The Resilience of the LGBTQIA+ Community: San Francisco Pride During the COVID-19 Pandemic

Every June, communities come together to celebrate the achievements of the LGBTQIA+ community during Pride Month. Pride month recognizes the history of the Gay Liberation Front, as well as the achievements of the LGBTQIA+ community.

Since the conception of Pride, the month has honored the continued struggle for LGBTQIA+ equality and human rights. While many LGBTQIA+ rights have advanced since the first Pride, the past year marked a historic rise in anti- LGBTQIA+ legislation, according to the Human Rights Campaign.

In a time where homophobia and transphobia are on the rise, it’s important that the community comes together to celebrate the each individuals and fight for LGBTQIA+ liberation. But unfortunately, this year, the COVID-19 pandemic prevented many cities from continuing in-person Pride traditions.

While the pandemic has halted the majority of Pride traditions within San Francisco, one tradition remains — The annual Pink Triangle art installation. For nearly 26 years, the Pink Triangle has resided on Twin Pinks overlooking San Francsico.

Today the upside-down pink triangle gleams as a sign of hope but that has not always been the case — the symbol was originally born from a horrific time for human rights. During the Holocaust, Nazis used the triangle to distinguish and marginalize LGBTQIA+ individuals in concentration camps. In the late 20th century, the LGBTQIA+ reclaimed the symbol as a form of empowerment — ridding the symbol of its power to harm the queer and trans* community.

The Pink Triangle rests on the highest hill within San Francisco, for all to see. Photo taken by Kaitlyn Hodge.

In the night sky, the Pink Triangle illuminates over the city of San Francisco, reminding the city of the LGBTQIA+ community’s resilience — especially during global pandemic and a world that continues to deny LGBTQIA+ people their humanity.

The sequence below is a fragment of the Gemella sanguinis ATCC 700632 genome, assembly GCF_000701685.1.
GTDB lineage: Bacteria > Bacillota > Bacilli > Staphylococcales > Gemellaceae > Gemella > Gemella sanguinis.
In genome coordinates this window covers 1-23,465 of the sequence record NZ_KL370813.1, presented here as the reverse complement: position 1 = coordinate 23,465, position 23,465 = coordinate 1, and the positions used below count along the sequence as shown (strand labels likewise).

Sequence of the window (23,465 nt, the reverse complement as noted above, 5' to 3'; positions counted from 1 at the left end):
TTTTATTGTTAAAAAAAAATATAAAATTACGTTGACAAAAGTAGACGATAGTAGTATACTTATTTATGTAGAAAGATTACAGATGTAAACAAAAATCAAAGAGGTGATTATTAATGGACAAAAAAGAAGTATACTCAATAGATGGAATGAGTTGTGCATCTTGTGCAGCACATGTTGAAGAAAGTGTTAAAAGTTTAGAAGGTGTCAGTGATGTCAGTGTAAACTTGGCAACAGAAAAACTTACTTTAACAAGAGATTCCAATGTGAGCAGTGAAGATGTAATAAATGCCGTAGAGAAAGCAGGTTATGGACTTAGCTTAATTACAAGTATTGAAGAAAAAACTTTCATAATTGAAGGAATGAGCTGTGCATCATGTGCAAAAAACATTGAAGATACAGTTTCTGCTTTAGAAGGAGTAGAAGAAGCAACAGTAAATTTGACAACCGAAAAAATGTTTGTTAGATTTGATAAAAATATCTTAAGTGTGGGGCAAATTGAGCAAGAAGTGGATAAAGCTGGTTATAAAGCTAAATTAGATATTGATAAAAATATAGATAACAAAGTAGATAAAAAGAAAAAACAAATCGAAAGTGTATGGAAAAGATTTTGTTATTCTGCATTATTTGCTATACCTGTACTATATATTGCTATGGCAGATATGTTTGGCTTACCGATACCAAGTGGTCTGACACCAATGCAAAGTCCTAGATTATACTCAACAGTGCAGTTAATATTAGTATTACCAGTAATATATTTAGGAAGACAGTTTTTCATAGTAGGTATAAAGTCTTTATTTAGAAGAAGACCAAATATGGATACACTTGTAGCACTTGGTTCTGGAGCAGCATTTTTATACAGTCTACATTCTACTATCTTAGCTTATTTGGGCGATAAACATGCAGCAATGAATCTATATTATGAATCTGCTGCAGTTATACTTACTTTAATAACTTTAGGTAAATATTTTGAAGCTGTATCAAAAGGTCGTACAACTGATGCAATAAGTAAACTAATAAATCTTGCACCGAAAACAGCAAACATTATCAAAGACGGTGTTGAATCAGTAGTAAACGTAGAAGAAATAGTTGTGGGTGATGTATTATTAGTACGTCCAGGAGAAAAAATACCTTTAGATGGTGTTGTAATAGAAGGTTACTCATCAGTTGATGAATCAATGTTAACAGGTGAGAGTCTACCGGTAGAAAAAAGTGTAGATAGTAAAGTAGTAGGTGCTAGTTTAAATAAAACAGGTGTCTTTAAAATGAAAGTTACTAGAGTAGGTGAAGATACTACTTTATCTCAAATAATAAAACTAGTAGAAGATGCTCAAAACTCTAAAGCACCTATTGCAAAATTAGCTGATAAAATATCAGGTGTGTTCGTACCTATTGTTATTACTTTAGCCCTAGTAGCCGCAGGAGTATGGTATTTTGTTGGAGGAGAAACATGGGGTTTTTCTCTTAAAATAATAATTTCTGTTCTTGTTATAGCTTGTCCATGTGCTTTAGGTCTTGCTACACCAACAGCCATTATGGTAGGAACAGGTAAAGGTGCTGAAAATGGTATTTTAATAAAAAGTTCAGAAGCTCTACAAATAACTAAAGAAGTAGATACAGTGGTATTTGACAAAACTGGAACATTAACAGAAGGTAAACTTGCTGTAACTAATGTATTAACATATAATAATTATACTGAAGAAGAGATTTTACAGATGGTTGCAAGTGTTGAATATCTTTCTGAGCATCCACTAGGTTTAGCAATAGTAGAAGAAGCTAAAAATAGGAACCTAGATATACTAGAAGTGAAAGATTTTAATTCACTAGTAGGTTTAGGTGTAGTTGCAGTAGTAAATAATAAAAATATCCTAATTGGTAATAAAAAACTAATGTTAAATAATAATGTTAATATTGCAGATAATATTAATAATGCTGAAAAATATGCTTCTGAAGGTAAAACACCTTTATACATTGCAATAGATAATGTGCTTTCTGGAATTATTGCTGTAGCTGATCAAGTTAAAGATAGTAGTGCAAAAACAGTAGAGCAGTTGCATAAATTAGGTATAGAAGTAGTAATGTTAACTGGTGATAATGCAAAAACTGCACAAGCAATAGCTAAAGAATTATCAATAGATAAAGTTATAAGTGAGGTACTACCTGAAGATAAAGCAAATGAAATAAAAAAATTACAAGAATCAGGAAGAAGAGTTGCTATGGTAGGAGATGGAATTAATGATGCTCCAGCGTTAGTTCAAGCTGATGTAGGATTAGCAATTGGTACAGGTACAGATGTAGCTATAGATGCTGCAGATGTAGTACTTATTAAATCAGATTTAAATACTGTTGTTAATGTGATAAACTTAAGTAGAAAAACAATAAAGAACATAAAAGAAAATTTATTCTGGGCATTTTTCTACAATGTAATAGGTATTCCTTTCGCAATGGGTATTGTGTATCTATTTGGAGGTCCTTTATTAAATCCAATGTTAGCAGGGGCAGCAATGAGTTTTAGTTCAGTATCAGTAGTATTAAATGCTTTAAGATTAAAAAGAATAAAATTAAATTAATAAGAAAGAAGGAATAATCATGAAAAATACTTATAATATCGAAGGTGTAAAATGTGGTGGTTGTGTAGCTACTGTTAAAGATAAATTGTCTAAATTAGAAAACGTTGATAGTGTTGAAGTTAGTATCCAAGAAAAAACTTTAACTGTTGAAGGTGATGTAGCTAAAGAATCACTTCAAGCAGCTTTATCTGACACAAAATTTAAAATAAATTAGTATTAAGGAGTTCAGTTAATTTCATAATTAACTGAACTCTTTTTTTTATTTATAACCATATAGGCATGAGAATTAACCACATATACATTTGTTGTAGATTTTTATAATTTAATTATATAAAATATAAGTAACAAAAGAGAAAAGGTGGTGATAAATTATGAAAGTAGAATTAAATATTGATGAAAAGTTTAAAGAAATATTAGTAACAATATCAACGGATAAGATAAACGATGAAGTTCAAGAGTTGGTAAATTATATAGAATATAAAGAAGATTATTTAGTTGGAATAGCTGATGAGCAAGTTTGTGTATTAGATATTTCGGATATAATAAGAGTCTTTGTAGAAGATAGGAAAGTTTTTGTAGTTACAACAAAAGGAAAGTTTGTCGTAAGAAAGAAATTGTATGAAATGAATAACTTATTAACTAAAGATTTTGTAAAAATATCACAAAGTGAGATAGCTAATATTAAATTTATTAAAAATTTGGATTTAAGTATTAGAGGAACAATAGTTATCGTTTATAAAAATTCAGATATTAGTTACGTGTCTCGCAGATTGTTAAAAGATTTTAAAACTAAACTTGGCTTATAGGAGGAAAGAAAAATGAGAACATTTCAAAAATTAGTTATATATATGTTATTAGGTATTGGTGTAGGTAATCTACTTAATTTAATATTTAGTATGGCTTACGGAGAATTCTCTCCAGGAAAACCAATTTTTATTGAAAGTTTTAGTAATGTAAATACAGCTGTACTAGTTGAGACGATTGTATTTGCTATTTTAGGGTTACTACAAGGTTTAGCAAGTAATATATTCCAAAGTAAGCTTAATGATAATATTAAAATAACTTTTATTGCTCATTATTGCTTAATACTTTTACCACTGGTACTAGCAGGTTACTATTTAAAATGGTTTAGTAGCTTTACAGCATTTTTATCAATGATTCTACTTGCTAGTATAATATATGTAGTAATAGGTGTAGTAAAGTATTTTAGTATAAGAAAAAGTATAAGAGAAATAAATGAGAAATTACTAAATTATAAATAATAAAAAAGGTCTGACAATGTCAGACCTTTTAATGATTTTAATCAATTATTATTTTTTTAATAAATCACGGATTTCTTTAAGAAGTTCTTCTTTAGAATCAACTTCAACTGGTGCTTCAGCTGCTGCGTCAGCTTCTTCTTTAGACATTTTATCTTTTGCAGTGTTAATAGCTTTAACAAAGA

View of the Pink Triangle lit up at night that consists of 2,700 bright pink lights. Photo taken by Kaitlyn Hodge.

On the other hand, 2021 marked the beginning of a new Pride tradition within the Tenderloin of San Francisco. This year, the community of Tenderloin hosted their first annual Tenderloin Pride festival to celebrate the LGBTQIA+ community, on June 19, 2021. The event consisted of live performances, drag shows, DJ sets, as well as an array of merchants and vendors.

LGBTQIA+ performers standing together on the mainstage after their performances. Photo taken by Kaitlyn Hodge.

The festival benefited the local community by providing mutual aid and services to unhoused and LGBTQIA+ individuals within San Francsico.

Individuals at Tenderlion Pride dancing to performance. Photo taken by Kaitlyn Hodge.

Many LGBTQIA+ individuals came out to celebrate Pride after over a year of shelter in place due to the COVID-19 pandemic. As many in-person events were canceled, the event gave community members an opportunity to express and celebrate their queerness.

LGBTQIA+ attendees respond to questions about being a part of the LGBTQIA+ community and Pride. By Kaitlyn Hodge.
Saba Fazeli attends Pride as a form of resilience. Photo taken by Kaitlyn Hodge.

“As a queer person, I find that the LGBTQIA+ community has been a place I can feel free to be as feminine, gay, straight, or whatever I want with no judgment — to me, this means knowing I have a place where I can feel at home in my gender and sexual identity, even if it’s still being defined,” Fazeli said. “Pride is a celebration of the freedom of this community and the spaces we inhabit. It recognizes how far we have come.”

Throughout the Castro rainbow flags decorate the landscape regardless of if it’s Pride Month. Photo by Kaitlyn Hodge

End Credits:

Video Editor: Kaitlyn Hodge
Video Footage: Kaitlyn Hodge
Photos: Kaitlyn Hodge
Interviewer: Kaitlyn Hodge
Infographic: Kaitlyn Hodge
Text: Kaitlyn Hodge